The Irish Caste System – What Shanty Irish Means


Ah, the Irish. Gotta love ’em. Why, you ask? Because the Irish are complicated in the simplest possible way.

Some are absolutely delusional, but always charming. When Irish Eyes are Smiling, you know…With such power in your smile, sure a stone you’d beguile… And some even maintain that charm without booze.

Take my mother, Dorothy. She was very charming, and the only time she ever drank a beer was when the doctor ordered her to do it in order to breast feed me because they thought that beer would increase milk production.

Orphaned at three as the youngest of nine children, my mother’s theme song was some old chestnut called Always in the Way. She sang that plaintive wail of a tune every time she wasn’t getting her way.

Her lips would tremble and her glistening blue eyes always looked ready to spill over…but they never did. Ah no, not Dorothy. I don’t think I ever saw her really cry—not even at my Dad’s funeral. Though she was “crazy” about him. For years, I defined love as “crazy.” Got me in a heap of hurt, I’ll tell you.

My Irish-American family was far from wealthy. I don’t think we could even be called middle-class. My dad owned a small grocery store in a ghetto area of Springfield, Ohio, and stacked IOUs in a cigar box from customers too broke to pay. Good guy, bad businessman. Sometimes, I’d call customers and try to collect. Rarely, it worked.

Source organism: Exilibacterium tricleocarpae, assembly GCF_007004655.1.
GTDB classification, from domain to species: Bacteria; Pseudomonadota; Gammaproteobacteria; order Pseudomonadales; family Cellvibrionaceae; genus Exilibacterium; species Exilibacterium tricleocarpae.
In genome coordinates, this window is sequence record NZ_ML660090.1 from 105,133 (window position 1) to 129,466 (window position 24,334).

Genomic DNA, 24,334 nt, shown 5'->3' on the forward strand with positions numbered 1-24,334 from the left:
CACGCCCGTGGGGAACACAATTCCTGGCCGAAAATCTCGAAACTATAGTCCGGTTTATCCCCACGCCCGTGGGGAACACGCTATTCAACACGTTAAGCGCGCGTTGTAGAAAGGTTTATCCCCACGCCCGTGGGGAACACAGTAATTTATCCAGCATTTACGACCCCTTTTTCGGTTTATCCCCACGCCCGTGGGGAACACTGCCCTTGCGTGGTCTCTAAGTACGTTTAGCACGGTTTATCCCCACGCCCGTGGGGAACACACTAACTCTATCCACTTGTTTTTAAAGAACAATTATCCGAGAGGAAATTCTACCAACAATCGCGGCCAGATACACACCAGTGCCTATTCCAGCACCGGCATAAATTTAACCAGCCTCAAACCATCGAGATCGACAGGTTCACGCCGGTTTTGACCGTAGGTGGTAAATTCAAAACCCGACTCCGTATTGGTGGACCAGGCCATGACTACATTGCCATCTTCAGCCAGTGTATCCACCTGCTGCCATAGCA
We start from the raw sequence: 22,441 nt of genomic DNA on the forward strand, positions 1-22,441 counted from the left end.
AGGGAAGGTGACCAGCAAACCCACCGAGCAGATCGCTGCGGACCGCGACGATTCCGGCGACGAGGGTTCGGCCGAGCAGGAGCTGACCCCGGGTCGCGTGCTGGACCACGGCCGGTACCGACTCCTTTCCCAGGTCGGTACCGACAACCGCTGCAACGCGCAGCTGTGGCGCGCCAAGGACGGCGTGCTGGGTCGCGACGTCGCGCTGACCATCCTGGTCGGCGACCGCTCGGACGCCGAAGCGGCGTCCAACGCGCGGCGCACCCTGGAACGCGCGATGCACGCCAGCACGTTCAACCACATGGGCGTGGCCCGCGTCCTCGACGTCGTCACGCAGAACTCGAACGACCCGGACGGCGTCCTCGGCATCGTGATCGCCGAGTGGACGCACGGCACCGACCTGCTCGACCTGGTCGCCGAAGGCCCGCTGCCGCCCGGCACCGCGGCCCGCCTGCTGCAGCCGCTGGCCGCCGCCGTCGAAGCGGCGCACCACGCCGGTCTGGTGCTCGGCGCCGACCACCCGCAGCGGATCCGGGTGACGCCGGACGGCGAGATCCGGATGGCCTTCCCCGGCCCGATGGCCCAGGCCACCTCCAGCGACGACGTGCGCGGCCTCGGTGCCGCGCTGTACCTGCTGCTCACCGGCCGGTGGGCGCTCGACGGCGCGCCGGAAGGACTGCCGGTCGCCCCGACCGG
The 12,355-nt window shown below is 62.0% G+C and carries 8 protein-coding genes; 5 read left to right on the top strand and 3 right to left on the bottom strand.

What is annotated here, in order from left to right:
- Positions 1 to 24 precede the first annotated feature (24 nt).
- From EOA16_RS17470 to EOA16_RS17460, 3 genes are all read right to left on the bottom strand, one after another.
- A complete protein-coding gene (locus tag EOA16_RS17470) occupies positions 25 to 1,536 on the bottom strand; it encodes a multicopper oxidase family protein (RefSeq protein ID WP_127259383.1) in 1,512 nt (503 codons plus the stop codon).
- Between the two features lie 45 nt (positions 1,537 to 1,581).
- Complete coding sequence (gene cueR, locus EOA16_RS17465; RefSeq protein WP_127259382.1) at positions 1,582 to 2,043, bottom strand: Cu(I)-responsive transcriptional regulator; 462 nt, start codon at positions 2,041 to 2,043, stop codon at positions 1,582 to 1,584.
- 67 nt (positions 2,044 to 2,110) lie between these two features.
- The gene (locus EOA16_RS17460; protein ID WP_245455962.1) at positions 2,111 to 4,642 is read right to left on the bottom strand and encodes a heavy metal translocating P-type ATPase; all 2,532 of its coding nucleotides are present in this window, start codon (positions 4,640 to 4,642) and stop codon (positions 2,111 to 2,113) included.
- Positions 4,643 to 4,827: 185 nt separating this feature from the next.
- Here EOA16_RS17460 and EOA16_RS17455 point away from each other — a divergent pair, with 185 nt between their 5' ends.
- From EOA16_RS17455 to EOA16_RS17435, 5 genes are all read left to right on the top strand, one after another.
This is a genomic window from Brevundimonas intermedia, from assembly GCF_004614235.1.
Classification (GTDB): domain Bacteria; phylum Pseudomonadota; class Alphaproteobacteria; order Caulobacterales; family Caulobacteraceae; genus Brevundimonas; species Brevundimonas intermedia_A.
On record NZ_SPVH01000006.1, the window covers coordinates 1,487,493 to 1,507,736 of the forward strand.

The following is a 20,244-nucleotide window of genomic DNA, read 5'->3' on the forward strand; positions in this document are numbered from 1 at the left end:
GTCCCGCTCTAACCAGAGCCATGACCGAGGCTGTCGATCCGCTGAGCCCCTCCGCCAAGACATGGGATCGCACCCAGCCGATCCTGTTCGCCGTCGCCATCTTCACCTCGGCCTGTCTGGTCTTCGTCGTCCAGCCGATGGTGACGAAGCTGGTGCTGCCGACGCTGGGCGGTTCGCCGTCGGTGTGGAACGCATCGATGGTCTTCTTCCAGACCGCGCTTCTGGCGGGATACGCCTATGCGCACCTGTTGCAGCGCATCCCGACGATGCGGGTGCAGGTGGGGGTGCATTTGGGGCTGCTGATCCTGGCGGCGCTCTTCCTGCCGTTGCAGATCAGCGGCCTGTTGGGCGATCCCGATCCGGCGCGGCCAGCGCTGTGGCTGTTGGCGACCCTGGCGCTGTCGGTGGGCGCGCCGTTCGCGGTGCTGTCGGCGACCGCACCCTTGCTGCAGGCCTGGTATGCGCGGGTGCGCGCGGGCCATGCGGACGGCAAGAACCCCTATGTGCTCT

But my mother always perceived herself as a grand lady living among lessers in our South side home. Our neighbors were Shanty Irish. It was her burden to live next door to them.

That’s how I learned about the Irish caste system. The lowest class is Shanty. Once someone achieved a modicum of success, they moved to the tonier East side of town and were Lace Curtain Irish.

The final step, and I’m talking about people like the Kennedys or the Fords were Silk Stocking Irish. The Silk Stocking Irish lived in mansions on the North side and sometimes had Shanty housekeepers who took the bus from the South side.

The trouble with being rich and Celtic is that, often, the Irish curse of alcohol is the nail in your coffin.

My first husband lived on the North side in one of those mansions. Never having been exposed to alcohol, I thought all the folks at his family’s grand parties were light hearted and gay. I had no idea they were a bunch of souses.

Perhaps it’s not just the Irish. Maybe great wealth destroys many people in one way or another. Think I’m fine with being a Shanty girl like Mary Boland whose pure strength of character transformed her like an alchemist into a golden force to be reckoned with.

Yes, that’s the kind of Shanty I want to be.

Next post, you’ll meet Mary Boland, the main character in Shanty Gold. Come along with me as we explore Mary’s world through blogging. My second book is Lace Curtain, and the final part of the trilogy is called Silk Stocking. I think you’ll like them.

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